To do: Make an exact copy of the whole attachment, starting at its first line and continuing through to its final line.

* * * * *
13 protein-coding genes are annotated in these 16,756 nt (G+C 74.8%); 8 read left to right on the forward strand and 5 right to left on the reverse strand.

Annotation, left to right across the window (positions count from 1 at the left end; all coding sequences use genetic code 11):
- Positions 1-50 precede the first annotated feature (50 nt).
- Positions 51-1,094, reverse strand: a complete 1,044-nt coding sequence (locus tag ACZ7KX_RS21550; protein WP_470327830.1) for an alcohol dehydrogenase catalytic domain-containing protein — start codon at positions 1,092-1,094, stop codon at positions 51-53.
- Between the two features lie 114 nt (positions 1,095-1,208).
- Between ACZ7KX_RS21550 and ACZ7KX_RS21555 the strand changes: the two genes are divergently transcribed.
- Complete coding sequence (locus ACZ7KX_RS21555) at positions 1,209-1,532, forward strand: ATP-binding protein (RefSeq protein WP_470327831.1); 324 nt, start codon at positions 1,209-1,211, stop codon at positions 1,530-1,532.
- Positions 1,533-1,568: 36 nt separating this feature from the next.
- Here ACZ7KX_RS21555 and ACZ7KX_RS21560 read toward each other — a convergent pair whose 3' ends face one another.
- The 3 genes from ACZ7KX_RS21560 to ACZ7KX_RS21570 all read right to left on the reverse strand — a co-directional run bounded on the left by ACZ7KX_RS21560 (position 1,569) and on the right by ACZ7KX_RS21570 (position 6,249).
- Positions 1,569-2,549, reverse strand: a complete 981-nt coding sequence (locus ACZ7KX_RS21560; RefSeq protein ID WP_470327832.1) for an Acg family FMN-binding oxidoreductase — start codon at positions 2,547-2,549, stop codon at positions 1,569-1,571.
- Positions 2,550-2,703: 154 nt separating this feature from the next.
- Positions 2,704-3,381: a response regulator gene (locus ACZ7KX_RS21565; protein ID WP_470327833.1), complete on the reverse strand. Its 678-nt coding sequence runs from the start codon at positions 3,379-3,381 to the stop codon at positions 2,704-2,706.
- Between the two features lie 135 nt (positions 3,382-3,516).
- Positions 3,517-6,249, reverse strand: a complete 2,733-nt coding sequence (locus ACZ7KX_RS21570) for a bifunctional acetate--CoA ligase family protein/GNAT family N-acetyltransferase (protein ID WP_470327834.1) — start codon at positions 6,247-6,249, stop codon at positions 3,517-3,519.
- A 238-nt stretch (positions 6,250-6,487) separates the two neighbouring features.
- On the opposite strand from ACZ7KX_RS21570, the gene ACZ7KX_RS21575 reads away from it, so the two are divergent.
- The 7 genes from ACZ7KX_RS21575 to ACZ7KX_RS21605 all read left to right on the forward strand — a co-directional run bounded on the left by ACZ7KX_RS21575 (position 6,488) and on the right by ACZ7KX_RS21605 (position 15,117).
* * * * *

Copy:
13 protein-coding genes are annotated in these 16,756 nt (G+C 74.8%); 8 read left to right on the forward strand and 5 right to left on the reverse strand.

Annotation, left to right across the window (positions count from 1 at the left end; all coding sequences use genetic code 11):
- Positions 1-50 precede the first annotated feature (50 nt).
- Positions 51-1,094, reverse strand: a complete 1,044-nt coding sequence (locus tag ACZ7KX_RS21550; protein WP_470327830.1) for an alcohol dehydrogenase catalytic domain-containing protein — start codon at positions 1,092-1,094, stop codon at positions 51-53.
- Between the two features lie 114 nt (positions 1,095-1,208).
- Between ACZ7KX_RS21550 and ACZ7KX_RS21555 the strand changes: the two genes are divergently transcribed.
- Complete coding sequence (locus ACZ7KX_RS21555) at positions 1,209-1,532, forward strand: ATP-binding protein (RefSeq protein WP_470327831.1); 324 nt, start codon at positions 1,209-1,211, stop codon at positions 1,530-1,532.
- Positions 1,533-1,568: 36 nt separating this feature from the next.
- Here ACZ7KX_RS21555 and ACZ7KX_RS21560 read toward each other — a convergent pair whose 3' ends face one another.
- The 3 genes from ACZ7KX_RS21560 to ACZ7KX_RS21570 all read right to left on the reverse strand — a co-directional run bounded on the left by ACZ7KX_RS21560 (position 1,569) and on the right by ACZ7KX_RS21570 (position 6,249).
- Positions 1,569-2,549, reverse strand: a complete 981-nt coding sequence (locus ACZ7KX_RS21560; RefSeq protein ID WP_470327832.1) for an Acg family FMN-binding oxidoreductase — start codon at positions 2,547-2,549, stop codon at positions 1,569-1,571.
- Positions 2,550-2,703: 154 nt separating this feature from the next.
- Positions 2,704-3,381: a response regulator gene (locus ACZ7KX_RS21565; protein ID WP_470327833.1), complete on the reverse strand. Its 678-nt coding sequence runs from the start codon at positions 3,379-3,381 to the stop codon at positions 2,704-2,706.
- Between the two features lie 135 nt (positions 3,382-3,516).
- Positions 3,517-6,249, reverse strand: a complete 2,733-nt coding sequence (locus ACZ7KX_RS21570) for a bifunctional acetate--CoA ligase family protein/GNAT family N-acetyltransferase (protein ID WP_470327834.1) — start codon at positions 6,247-6,249, stop codon at positions 3,517-3,519.
- A 238-nt stretch (positions 6,250-6,487) separates the two neighbouring features.
- On the opposite strand from ACZ7KX_RS21570, the gene ACZ7KX_RS21575 reads away from it, so the two are divergent.
- The 7 genes from ACZ7KX_RS21575 to ACZ7KX_RS21605 all read left to right on the forward strand — a co-directional run bounded on the left by ACZ7KX_RS21575 (position 6,488) and on the right by ACZ7KX_RS21605 (position 15,117).